Due to the high risk of predation, neonate ungulates and their mothers have evolved a range of anti-predator strategies (Lent 1974, Ciuti et al. 2006, Bongi et al. 2008). Based on the type of mother-infant relationship, most ungulate species can be categorised as either a ‘hider’- or a ‘follower’-type (Lent 1974). In species categorised as hiders, the mother and the infant stay separated and out of contact for long periods of time, during which the infant stays hidden in the vegetation. Most species of cervids fall into this category even though the hider phase can vary in time from 2-3 days in some species (e.g. Siberian ibex Capra ibex, mouflon Ovis orientalis and red deer Cervus elaphus), to 2-4 months in others (e.g. Uganda kob Kobus kob and reedbuck Redunca redunca; Lent 1974). In follower species, newborns actively follow the mother and maintain a close and frequent contact from the start. Many of the follower species are seasonal movers, associated to grassland or tundra habitats (e.g. the caribou Rangifer tarandus and the muskox Ovibos moschatus; Lent 1974, 1991). This strategy provides protection against predators by allowing the mother and fawn to remain in a group, relying on group defense and permitting extensive movements (Lent 1991). In case of relaxed selection because of the loss of one or more predator species, anti-predator behaviour like these can still persist, which is referred to as ‘the ghost of predators past’ hypothesis (Byers 1997a, Blumstein et al. 2006).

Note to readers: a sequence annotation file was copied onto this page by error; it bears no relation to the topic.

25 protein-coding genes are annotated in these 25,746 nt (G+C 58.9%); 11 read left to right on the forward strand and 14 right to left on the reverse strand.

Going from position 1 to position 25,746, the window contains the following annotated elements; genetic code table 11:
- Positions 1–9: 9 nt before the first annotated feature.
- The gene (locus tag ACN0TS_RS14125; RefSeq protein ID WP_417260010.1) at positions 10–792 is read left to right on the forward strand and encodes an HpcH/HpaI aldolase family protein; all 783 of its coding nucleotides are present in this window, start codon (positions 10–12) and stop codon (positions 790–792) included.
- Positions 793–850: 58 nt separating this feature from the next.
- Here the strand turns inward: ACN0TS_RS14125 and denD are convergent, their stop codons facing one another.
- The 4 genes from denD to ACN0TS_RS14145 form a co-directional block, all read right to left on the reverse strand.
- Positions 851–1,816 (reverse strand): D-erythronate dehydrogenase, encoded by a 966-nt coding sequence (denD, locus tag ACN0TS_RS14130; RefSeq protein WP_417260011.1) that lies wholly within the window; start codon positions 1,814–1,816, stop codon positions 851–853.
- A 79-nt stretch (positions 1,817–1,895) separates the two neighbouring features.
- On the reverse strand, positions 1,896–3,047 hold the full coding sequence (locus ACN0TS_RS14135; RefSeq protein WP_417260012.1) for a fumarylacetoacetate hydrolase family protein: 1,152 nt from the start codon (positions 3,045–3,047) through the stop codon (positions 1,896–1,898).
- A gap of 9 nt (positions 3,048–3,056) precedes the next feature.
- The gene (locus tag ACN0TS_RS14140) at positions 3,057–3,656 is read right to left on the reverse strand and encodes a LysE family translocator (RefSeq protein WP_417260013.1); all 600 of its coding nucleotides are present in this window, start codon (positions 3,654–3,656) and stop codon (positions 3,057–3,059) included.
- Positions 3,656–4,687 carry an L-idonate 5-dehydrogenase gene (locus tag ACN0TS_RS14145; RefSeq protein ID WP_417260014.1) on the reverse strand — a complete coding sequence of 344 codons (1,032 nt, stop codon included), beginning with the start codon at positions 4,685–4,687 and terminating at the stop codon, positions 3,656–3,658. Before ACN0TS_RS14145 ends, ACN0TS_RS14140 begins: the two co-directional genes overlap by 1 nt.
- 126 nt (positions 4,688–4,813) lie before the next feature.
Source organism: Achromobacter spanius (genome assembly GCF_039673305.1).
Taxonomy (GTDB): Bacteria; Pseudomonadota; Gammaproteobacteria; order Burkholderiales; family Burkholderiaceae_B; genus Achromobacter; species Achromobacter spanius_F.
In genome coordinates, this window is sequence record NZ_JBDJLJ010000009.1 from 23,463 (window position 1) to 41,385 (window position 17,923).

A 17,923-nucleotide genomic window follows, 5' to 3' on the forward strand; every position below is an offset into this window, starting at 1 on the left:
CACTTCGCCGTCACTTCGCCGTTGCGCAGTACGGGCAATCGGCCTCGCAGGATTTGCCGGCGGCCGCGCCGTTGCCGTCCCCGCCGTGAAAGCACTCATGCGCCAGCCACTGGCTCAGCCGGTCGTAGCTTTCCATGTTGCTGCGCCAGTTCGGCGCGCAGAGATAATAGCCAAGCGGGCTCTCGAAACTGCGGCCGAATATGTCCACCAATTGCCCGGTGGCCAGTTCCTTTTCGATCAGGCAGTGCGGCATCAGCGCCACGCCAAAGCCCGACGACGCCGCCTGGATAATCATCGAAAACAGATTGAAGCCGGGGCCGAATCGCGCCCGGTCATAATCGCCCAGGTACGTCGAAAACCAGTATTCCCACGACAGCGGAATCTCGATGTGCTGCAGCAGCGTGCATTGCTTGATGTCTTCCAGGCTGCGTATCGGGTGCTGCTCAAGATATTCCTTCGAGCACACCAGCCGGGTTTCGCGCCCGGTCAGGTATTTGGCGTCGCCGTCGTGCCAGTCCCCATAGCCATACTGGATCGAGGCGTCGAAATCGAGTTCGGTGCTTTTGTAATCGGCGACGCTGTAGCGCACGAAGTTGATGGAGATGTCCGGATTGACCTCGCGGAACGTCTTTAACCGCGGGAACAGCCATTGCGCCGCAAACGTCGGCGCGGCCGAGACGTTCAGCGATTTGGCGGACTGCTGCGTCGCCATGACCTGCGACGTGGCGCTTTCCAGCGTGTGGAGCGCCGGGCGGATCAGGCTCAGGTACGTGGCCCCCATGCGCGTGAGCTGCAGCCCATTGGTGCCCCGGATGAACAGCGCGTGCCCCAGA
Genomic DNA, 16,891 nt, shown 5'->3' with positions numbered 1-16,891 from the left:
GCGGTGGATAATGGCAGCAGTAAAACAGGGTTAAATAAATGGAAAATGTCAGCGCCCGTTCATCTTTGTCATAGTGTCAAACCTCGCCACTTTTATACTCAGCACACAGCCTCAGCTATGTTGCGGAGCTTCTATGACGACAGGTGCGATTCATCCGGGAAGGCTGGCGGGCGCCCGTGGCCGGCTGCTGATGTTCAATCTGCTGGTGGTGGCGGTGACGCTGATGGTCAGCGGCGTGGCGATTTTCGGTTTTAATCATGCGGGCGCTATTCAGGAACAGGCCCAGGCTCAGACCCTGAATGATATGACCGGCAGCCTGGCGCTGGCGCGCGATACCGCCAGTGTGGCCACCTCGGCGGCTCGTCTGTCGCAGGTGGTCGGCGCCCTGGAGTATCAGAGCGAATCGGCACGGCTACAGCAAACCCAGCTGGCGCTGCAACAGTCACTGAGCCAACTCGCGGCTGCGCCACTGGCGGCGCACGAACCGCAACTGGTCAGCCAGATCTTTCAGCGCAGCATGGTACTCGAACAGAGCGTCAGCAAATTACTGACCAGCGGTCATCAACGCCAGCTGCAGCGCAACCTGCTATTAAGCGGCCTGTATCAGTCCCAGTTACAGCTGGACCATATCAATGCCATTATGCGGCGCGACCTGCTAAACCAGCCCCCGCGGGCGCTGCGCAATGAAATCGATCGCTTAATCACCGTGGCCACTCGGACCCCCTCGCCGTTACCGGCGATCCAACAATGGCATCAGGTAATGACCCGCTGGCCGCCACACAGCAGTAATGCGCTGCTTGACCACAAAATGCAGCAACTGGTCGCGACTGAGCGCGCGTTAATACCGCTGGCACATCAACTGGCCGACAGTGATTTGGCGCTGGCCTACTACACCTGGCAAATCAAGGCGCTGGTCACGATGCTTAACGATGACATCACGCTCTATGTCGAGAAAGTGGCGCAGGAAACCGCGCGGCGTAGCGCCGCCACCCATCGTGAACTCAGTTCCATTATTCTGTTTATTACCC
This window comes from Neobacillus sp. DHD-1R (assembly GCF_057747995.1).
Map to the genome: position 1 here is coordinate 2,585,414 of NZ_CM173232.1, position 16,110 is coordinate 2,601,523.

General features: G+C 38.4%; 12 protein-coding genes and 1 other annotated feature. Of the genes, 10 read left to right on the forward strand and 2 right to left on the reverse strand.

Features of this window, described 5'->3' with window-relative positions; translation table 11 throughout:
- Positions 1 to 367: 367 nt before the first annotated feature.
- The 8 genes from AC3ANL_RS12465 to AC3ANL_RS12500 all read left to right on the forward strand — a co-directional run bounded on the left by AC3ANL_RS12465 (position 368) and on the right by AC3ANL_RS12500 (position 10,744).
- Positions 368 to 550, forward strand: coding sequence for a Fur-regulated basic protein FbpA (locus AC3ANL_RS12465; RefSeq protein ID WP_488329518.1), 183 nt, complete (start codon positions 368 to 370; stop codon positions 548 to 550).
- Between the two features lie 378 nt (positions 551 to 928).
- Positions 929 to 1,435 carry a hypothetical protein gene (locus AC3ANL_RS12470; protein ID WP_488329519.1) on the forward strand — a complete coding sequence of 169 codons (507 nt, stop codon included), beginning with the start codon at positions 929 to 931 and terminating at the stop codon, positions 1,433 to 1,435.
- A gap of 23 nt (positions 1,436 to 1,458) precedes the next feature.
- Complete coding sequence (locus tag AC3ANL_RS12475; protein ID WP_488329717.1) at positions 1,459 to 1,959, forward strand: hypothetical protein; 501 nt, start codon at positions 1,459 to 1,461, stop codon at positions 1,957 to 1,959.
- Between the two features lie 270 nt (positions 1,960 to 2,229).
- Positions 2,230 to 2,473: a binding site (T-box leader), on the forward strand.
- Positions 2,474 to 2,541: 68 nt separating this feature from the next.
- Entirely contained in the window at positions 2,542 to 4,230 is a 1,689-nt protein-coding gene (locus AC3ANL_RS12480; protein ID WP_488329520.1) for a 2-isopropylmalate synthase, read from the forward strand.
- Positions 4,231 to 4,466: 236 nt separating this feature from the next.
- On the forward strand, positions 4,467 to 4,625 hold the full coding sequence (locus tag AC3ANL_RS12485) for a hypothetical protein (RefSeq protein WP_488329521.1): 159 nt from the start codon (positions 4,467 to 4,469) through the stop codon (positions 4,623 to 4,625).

The fallow deer Dama dama is classified as a hider-species, since the fawns lie hidden during the first two weeks of their life (San José & Braza 1992, Ciuti et al. 2006). The mother typically stays within hearing distance of her fawn and visits several times per day to feed and groom it (Chapman & Chapman 1997) and fallow deer females rarely move further away than 400 m from the fawn (U.A. Bergvall, unpubl. data). Since a secluded bed site is the main protection for these fawns, bed sites could be expected to be selected thoroughly in order to provide good cover. Although the change of hiding place is typically initiated by the female, the exact position of the actual bed site is chosen by the fawn (Lent 1974, Heugel et al. 1986). Bed-site selection by fawns of other hider-type species (e.g. roe deer Capreolus capreolus (Linnell et al. 1999) and white-tailed deer Odocolius virginianus (Heugel et al. 1986)) has been examined previously. However, this behaviour has not yet been studied in fallow deer.